Buried alive

A plane crashed
between Sweden and Finland –
where were the survivors buried?
You may have seen this question
in a spoof IQ test
– as did I, aged thirteen –
and if
you have been paying attention
– as was I, at thirteen –
I expect you will reply
β€œYou don’t bury survivors”
because
you don’t realise
-and at the tender age of thirteen
neither did I-
sometimes
the strongest survivors
are those
who get buried alive.

Β©Jane Paterson Basil

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73 thoughts on “Buried alive

    1. Who me? Wht would i want to waste the energy digging myself out when I hav ethe police to do it for me. THEY’VE ARRESTED PAUL FOR SHOPLIFTING and locked him up. He’ll go to court in the morning, and he’s going to deny the whole thing, but idon’t think he has a chance. His probation officer will have to send him back to prison. I feel like dancing – isn’t that horrible?

      Liked by 3 people

              1. Yes, I always insist on questions like “how are you?” “how’s the weather?” “Happy whatever-day” before demands like “why didn’t you answer the phone?”
                “where’s my Mom?” “I need….” πŸ™‚

                Liked by 1 person

                1. That’s very wise – I’ll have to follow your example, except I’ve told my son that the next time he asks me for something (after he comes out of prison) I’m going to get out an injuction on him, and I mean it.
                  The worm has turned!

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                    1. well I like to think a call is because they really want to talk to me…”how are you Grama, how’s the cat? Are you writing? Baked any yummy cookies?” THEN sock it to me with the I want, I need, gimme, why? Just a bit of courtesy is all I ask. I refuse to blame myself for something someone else did! πŸ™‚

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                    2. My grandchildren are lovely – and they never scrounge off me, but my son only thinks of himself, so even if he asked all the right questions he would only be doing it because he wanted something and thought that was the best wasy to get it.

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                    3. He sounds like my eldest grandson, who’s nineteen, and very good company until he starts ranting about one of his pet subjects – but my family arre all a bit obsessive πŸ™‚

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                    4. my mother didn’t like it when I would make comments about news events or whatever, saying I didn’t know what I was talking about. I make it a point to never say that to a child.

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                    5. I’ve just found a couple of your comments in my spam folder – this is one of them. Looks like WP is losing the plot – it’s happening all over the place.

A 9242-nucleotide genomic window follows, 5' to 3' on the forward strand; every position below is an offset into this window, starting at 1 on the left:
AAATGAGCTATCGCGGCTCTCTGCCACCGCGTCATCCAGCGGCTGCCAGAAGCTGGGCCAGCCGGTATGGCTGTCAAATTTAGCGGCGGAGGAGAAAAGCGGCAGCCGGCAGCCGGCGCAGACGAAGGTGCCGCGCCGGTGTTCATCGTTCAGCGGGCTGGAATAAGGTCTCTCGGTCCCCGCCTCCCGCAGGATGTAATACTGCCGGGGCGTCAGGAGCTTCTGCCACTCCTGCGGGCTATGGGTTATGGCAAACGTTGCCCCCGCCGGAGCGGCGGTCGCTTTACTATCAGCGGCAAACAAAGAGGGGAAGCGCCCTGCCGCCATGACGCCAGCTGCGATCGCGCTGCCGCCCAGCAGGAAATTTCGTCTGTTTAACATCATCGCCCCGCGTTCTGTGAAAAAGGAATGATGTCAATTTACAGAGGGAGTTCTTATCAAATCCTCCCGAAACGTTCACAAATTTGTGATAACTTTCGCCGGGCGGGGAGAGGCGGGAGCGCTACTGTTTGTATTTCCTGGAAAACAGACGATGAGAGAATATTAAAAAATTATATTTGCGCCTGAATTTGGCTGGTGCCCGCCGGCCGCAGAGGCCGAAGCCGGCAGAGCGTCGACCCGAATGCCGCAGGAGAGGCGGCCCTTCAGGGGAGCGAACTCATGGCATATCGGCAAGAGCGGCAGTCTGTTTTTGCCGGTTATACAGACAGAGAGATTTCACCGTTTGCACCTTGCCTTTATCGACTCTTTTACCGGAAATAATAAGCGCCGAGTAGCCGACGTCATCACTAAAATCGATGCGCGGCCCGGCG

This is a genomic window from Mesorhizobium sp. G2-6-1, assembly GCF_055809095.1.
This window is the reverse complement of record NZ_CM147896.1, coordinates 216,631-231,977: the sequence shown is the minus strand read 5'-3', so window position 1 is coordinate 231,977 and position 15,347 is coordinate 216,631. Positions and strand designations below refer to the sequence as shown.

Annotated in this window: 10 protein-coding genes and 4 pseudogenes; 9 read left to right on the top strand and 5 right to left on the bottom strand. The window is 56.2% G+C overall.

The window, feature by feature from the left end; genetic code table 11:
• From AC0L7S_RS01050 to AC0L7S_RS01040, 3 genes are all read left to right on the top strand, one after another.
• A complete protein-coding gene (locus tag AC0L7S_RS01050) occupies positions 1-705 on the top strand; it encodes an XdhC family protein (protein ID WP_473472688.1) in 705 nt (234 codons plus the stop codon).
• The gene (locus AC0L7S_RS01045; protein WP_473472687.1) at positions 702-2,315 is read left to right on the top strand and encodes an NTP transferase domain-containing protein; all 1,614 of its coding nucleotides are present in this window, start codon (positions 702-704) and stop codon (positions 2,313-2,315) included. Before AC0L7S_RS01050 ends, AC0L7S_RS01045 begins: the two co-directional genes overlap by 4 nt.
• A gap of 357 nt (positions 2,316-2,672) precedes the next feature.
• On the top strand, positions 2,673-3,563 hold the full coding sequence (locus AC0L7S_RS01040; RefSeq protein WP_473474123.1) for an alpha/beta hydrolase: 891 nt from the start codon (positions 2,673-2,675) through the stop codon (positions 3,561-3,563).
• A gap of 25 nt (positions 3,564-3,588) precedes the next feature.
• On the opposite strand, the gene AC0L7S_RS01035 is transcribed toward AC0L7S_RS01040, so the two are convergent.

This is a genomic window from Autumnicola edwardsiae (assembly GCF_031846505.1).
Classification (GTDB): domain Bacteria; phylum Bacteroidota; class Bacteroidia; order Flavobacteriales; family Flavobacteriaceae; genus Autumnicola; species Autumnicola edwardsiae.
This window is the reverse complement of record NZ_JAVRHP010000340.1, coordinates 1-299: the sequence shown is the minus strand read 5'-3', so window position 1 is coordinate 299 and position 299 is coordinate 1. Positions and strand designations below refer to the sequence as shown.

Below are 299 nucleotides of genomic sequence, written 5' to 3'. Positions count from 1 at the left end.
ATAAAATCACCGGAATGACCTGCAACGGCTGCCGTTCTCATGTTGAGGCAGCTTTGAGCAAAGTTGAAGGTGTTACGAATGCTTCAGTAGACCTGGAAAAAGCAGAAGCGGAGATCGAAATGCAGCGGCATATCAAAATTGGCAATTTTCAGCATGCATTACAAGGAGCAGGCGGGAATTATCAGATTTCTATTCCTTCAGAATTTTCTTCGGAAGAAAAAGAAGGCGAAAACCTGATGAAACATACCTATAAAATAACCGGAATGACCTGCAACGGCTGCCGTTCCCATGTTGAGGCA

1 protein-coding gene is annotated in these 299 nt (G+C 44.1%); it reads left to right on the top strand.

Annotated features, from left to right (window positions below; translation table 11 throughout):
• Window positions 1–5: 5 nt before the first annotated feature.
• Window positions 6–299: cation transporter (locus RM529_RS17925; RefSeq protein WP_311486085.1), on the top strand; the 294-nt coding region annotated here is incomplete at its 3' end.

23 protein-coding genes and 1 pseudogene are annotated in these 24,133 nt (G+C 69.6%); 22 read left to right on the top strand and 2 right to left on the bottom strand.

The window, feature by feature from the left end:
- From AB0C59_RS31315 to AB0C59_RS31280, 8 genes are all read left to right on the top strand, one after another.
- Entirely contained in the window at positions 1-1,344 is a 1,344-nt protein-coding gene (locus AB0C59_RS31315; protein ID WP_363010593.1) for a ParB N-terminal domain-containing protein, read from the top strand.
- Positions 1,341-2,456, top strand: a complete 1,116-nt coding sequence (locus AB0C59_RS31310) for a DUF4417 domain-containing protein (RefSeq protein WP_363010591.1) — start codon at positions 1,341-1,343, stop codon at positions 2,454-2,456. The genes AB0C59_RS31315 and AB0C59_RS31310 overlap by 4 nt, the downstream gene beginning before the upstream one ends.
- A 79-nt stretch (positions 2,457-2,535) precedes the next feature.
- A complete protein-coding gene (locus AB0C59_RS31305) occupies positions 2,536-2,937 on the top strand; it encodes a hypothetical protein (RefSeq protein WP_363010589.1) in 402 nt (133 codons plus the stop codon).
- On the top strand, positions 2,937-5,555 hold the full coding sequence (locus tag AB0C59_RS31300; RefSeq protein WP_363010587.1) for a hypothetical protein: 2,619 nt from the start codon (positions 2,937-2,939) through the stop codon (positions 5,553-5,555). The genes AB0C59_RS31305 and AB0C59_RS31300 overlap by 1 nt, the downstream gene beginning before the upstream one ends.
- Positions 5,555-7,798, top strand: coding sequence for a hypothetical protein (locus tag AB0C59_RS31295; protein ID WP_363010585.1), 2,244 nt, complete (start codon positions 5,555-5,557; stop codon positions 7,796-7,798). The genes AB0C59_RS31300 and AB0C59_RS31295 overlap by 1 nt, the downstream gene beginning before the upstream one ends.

I was married to a man who told me I didn’t know what I was talking about whenever he backed himself into a corner by talking nonsense.

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                    6. Most of my genuine spam on WP is coming from bing – but I’m on Yahoo. Everything that’s going wrong for me seems to be connected with WP.
                      Your first husband sounds like a charmer…

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                    7. no…he wasn’t…he was a rude jerk (among other things.) It was my second husband who was a sweetie. Although in his eulogy one of the firefighters commented on a remark by one of the hospital nurses… “I’ve heard him called a lot of things, but Sweetie wasn’t one of them.”

                      Liked by 1 person

                    8. I forgot – you don’t do sarcasm in the US – I didn’t nean it when I suggested husband No. 1 was a charmer.
                      So was your second husband a firefighter?

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                    9. yes, he was fire chief here in town, one of the perks I got when I became newspaper reporter back in about 1970. Yes, we do sarcasm…but with care, sometimes I say something I don’t mean. When in England a few years ago I said I was “miserable” which meant from jet-lag and digestive issues…she took it to mean I was bored and not having a good time, which was FAR from truth.
                      fortunately we came to “get” my meaning. πŸ™‚

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                    10. once on a long taxi ride I thought the young driver was coming onto me…didn’t know what to do, out in middle of nowhere. Finally figured out he was asking if I had any candy…I thought he was asking for a kiss. LOL

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                    11. that would have been awful! No I just started talking about the taxi service…It wasn’t too long before I figured it out and just went on chatting along in my poor Spanish. It was beyond me how a good looking young guy would be flirting with an old bag like me. LOL

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                    12. Oh! You were in Soain – I thought you were in the UK. We call candy sweets, and I was trying to figure out how you mistook ‘sweets’ for ‘kiss.’ LOL
                      Old bag? When I talk about myelf in that way I get told off, so perhaps I should tell you off πŸ™‚

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                    13. Only 90?
                      I had a sudden irreverent image of you, 140 years old, walking down the road with bits dropping off you – your knee, your left hip – while the doctor runs along behind you picking them up and glueing them back on.